Little to cheer for those looking to buy house in Republic

New figures make grim reading for first-time buyers as competition for homes increases

Non-household buyers’ role in housing market transactions has increased sharply since 2010, rising from 4 per cent of all market-based activity to 17 per cent last year.

Non-household buyers’ role in housing market transactions has increased sharply since 2010, rising from 4 per cent of all market-based activity to 17 per cent last year.

 

As if further proof were needed of just how rotten things are for anyone looking to buy a home at present, one need only look at the latest report from Banking and Payments Federation Ireland (BPFI).

Its figures offer further proof that potential housebuyers are being squeezed out of the market with cash buyers still strong and so-called ‘non-household’ purchasers, such as private companies, charities and State institutions, increasingly competing with them for the few homes that are available.

At a time of record rents, first-time buyers are already struggling to earn enough to raise the deposit needed to buy a home. Now it seems they are having to up against non-household buyers who in many cases have more cash to splash.

According to BPFI, the non-household buyers’ role in housing market transactions has increased sharply since 2010, rising from 4 per cent of all market-based activity to 17 per cent last year. Such buyers are particularly strong in new builds, accounting for 22 per cent of all transactions in the category last year, versus just 7 per cent nine years ago.

Major behavioural change

Brokers Ireland said the latest BPFI figures reinforce what is already known from several other sources – that major behavioural change is being forced upon what should be the normal house buying public, particularly aspiring first-time buyers on average salaries.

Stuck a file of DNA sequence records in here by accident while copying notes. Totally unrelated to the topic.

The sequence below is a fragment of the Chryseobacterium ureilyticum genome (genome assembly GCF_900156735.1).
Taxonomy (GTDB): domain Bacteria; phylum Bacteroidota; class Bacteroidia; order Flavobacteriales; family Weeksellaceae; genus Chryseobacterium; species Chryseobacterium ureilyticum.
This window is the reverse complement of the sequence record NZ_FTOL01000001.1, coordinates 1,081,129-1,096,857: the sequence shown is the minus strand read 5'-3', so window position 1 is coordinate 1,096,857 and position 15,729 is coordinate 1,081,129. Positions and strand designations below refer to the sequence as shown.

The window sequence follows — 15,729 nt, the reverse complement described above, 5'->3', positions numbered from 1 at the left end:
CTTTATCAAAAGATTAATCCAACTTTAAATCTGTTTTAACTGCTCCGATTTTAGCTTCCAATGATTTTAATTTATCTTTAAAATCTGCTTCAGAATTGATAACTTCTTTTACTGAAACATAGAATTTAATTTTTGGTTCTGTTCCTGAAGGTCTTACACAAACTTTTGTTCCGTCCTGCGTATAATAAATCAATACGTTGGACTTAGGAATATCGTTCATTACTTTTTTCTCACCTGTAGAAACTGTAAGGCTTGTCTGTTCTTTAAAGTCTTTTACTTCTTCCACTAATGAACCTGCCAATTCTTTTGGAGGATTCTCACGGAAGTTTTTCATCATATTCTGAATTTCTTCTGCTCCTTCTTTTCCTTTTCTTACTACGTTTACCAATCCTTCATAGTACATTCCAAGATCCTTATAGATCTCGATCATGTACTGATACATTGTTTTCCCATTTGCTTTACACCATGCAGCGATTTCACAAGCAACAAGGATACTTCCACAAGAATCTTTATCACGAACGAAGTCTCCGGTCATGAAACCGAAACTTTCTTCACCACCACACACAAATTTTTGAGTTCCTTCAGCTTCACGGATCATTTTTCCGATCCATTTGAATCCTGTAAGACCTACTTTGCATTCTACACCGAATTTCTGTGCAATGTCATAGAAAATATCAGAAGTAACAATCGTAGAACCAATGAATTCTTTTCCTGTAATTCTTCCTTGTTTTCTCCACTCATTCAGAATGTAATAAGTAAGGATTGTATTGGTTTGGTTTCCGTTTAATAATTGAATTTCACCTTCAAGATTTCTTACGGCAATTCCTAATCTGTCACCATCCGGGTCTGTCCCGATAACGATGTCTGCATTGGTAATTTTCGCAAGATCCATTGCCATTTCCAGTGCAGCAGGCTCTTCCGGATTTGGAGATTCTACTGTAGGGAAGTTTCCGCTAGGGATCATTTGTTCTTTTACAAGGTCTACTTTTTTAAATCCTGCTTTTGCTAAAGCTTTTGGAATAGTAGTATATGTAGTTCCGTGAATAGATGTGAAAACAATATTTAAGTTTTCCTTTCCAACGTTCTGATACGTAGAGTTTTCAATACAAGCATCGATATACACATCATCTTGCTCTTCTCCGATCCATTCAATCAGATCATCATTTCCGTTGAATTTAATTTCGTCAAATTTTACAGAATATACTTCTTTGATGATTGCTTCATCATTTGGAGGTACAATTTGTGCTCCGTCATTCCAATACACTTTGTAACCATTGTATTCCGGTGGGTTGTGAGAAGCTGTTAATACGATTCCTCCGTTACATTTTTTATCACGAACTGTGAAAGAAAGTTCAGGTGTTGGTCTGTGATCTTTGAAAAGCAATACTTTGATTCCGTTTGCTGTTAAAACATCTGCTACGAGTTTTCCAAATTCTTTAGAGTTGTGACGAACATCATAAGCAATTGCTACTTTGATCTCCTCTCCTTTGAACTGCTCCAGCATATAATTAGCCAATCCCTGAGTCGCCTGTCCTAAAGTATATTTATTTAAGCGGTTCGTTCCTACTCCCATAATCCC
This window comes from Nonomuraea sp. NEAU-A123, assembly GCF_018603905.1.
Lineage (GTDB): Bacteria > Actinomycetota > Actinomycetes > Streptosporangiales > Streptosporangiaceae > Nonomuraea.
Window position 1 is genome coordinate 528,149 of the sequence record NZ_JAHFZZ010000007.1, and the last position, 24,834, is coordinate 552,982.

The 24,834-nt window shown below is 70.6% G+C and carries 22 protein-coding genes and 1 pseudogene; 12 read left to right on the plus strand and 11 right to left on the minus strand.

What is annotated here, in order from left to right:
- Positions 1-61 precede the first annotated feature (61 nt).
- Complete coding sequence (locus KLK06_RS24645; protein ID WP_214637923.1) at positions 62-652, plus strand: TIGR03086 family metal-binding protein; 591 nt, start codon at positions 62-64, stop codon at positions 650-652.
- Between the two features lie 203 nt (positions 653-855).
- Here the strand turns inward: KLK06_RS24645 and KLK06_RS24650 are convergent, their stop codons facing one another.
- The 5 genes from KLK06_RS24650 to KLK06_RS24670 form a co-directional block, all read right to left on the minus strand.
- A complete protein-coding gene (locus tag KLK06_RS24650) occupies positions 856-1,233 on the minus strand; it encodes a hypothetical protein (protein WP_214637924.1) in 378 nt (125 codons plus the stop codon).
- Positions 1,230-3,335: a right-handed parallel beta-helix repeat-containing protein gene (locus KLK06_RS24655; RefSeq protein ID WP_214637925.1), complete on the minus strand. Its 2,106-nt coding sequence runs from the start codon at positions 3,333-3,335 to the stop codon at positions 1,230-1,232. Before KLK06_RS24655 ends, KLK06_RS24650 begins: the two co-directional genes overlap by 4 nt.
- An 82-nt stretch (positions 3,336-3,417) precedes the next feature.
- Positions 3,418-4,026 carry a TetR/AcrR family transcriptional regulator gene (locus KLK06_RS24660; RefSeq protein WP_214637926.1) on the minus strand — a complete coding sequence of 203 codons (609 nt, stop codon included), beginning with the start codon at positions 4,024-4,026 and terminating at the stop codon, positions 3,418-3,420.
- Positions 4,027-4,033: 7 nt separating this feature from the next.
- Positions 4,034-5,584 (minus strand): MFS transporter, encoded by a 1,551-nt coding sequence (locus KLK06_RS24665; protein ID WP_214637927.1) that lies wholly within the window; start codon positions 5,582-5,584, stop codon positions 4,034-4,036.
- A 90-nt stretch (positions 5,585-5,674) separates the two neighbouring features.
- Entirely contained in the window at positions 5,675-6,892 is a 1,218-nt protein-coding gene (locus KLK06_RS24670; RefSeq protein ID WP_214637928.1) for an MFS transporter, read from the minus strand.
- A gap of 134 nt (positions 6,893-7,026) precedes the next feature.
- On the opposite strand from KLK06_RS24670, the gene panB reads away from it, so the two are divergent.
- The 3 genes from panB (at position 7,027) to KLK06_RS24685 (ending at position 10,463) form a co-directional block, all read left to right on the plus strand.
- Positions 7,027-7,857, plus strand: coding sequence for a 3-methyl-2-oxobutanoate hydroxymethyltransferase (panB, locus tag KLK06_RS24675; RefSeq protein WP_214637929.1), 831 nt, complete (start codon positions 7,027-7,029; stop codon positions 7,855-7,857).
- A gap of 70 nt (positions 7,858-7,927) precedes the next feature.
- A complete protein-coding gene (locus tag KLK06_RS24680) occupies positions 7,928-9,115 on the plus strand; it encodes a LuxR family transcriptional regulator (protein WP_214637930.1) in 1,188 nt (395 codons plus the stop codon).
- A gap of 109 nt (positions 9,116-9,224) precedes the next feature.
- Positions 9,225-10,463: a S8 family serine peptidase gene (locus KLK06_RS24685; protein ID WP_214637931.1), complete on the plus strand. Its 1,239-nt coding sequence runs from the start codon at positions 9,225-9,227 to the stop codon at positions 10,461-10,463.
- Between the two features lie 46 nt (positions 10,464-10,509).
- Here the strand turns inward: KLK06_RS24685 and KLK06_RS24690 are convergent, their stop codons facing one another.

“While some of the non-household buyers include charitable organisations and state institutions, nonetheless, the major takeaway is young people being squeezed out of the market, the lost generation,” said director of financial services Rachel McGovern.

She said the onus is on the Government to find innovative solutions to improve affordability for first-time buyers.

“We’re a small country and solutions should not be beyond us, whether that be measures to reduce the cost of building homes or other measures. The situation is urgent,” said Ms McGovern.

Needed to meet demand

There was little cheer elsewhere with Glenveagh Properties chief operating officer Stephen Garvey warning on Wednesday that developers may never reach the 35,000 unit a year threshold needed to meet demand in the market.

“Maybe we’re living in an era where housing will never outstrip demand,” Mr Garvey told reporters at a media briefing.

With reports earlier this week also indicating that a Government-backed mortgage scheme for first-time buyers has allegedly been put on hold because it has run out of funding, it all makes grim reading for anyone looking to buy a home.

The Government may say it is putting out all the stops to help kick-start the housing market, but there is little if any evidence to suggest any of their actions are working.

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